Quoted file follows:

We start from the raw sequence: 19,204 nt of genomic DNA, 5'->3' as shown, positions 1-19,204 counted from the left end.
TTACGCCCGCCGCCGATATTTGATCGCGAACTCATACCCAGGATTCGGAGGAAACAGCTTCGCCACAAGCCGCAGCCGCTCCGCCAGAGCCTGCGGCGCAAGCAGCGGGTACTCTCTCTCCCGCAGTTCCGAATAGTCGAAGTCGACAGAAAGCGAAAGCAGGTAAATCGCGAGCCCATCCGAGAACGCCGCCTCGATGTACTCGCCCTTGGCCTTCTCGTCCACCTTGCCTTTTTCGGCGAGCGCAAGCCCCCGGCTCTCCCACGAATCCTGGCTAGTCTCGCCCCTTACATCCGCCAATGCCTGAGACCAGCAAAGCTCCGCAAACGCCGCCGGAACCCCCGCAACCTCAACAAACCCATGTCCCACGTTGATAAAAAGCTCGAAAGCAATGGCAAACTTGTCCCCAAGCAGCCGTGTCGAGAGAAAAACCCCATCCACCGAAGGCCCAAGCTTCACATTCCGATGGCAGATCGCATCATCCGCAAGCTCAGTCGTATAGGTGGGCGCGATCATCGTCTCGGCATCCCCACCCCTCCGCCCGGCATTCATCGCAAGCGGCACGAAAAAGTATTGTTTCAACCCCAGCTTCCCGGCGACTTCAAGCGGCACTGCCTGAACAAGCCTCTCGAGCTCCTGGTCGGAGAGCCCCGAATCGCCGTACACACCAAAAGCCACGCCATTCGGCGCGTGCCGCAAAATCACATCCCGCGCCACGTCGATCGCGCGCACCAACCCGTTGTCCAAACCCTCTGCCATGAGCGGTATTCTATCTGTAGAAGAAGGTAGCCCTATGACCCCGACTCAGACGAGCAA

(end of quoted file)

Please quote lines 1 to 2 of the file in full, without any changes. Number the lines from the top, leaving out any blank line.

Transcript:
We start from the raw sequence: 19,204 nt of genomic DNA, 5'->3' as shown, positions 1-19,204 counted from the left end.
TTACGCCCGCCGCCGATATTTGATCGCGAACTCATACCCAGGATTCGGAGGAAACAGCTTCGCCACAAGCCGCAGCCGCTCCGCCAGAGCCTGCGGCGCAAGCAGCGGGTACTCTCTCTCCCGCAGTTCCGAATAGTCGAAGTCGACAGAAAGCGAAAGCAGGTAAATCGCGAGCCCATCCGAGAACGCCGCCTCGATGTACTCGCCCTTGGCCTTCTCGTCCACCTTGCCTTTTTCGGCGAGCGCAAGCCCCCGGCTCTCCCACGAATCCTGGCTAGTCTCGCCCCTTACATCCGCCAATGCCTGAGACCAGCAAAGCTCCGCAAACGCCGCCGGAACCCCCGCAACCTCAACAAACCCATGTCCCACGTTGATAAAAAGCTCGAAAGCAATGGCAAACTTGTCCCCAAGCAGCCGTGTCGAGAGAAAAACCCCATCCACCGAAGGCCCAAGCTTCACATTCCGATGGCAGATCGCATCATCCGCAAGCTCAGTCGTATAGGTGGGCGCGATCATCGTCTCGGCATCCCCACCCCTCCGCCCGGCATTCATCGCAAGCGGCACGAAAAAGTATTGTTTCAACCCCAGCTTCCCGGCGACTTCAAGCGGCACTGCCTGAACAAGCCTCTCGAGCTCCTGGTCGGAGAGCCCCGAATCGCCGTACACACCAAAAGCCACGCCATTCGGCGCGTGCCGCAAAATCACATCCCGCGCCACGTCGATCGCGCGCACCAACCCGTTGTCCAAACCCTCTGCCATGAGCGGTATTCTATCTGTAGAAGAAGGTAGCCCTATGACCCCGACTCAGACGAGCAA